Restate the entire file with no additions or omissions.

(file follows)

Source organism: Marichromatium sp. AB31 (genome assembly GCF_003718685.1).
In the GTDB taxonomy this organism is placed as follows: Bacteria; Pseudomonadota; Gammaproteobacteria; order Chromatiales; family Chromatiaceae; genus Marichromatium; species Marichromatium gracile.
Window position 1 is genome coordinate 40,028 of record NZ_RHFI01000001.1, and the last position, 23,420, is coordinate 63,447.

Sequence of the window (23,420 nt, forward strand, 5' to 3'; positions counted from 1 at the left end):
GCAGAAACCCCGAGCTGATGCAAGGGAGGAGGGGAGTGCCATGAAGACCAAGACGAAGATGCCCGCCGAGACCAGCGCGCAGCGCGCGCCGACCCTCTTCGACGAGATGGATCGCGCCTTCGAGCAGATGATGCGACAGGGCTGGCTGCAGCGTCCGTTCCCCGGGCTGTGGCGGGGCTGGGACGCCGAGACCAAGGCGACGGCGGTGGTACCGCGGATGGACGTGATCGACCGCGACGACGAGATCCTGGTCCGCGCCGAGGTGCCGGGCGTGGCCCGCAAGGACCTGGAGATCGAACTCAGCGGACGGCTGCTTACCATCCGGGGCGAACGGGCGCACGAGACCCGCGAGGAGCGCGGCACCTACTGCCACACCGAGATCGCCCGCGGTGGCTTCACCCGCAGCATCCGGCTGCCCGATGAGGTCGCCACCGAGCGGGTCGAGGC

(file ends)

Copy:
Source organism: Marichromatium sp. AB31 (genome assembly GCF_003718685.1).
In the GTDB taxonomy this organism is placed as follows: Bacteria; Pseudomonadota; Gammaproteobacteria; order Chromatiales; family Chromatiaceae; genus Marichromatium; species Marichromatium gracile.
Window position 1 is genome coordinate 40,028 of record NZ_RHFI01000001.1, and the last position, 23,420, is coordinate 63,447.

Sequence of the window (23,420 nt, forward strand, 5' to 3'; positions counted from 1 at the left end):
GCAGAAACCCCGAGCTGATGCAAGGGAGGAGGGGAGTGCCATGAAGACCAAGACGAAGATGCCCGCCGAGACCAGCGCGCAGCGCGCGCCGACCCTCTTCGACGAGATGGATCGCGCCTTCGAGCAGATGATGCGACAGGGCTGGCTGCAGCGTCCGTTCCCCGGGCTGTGGCGGGGCTGGGACGCCGAGACCAAGGCGACGGCGGTGGTACCGCGGATGGACGTGATCGACCGCGACGACGAGATCCTGGTCCGCGCCGAGGTGCCGGGCGTGGCCCGCAAGGACCTGGAGATCGAACTCAGCGGACGGCTGCTTACCATCCGGGGCGAACGGGCGCACGAGACCCGCGAGGAGCGCGGCACCTACTGCCACACCGAGATCGCCCGCGGTGGCTTCACCCGCAGCATCCGGCTGCCCGATGAGGTCGCCACCGAGCGGGTCGAGGC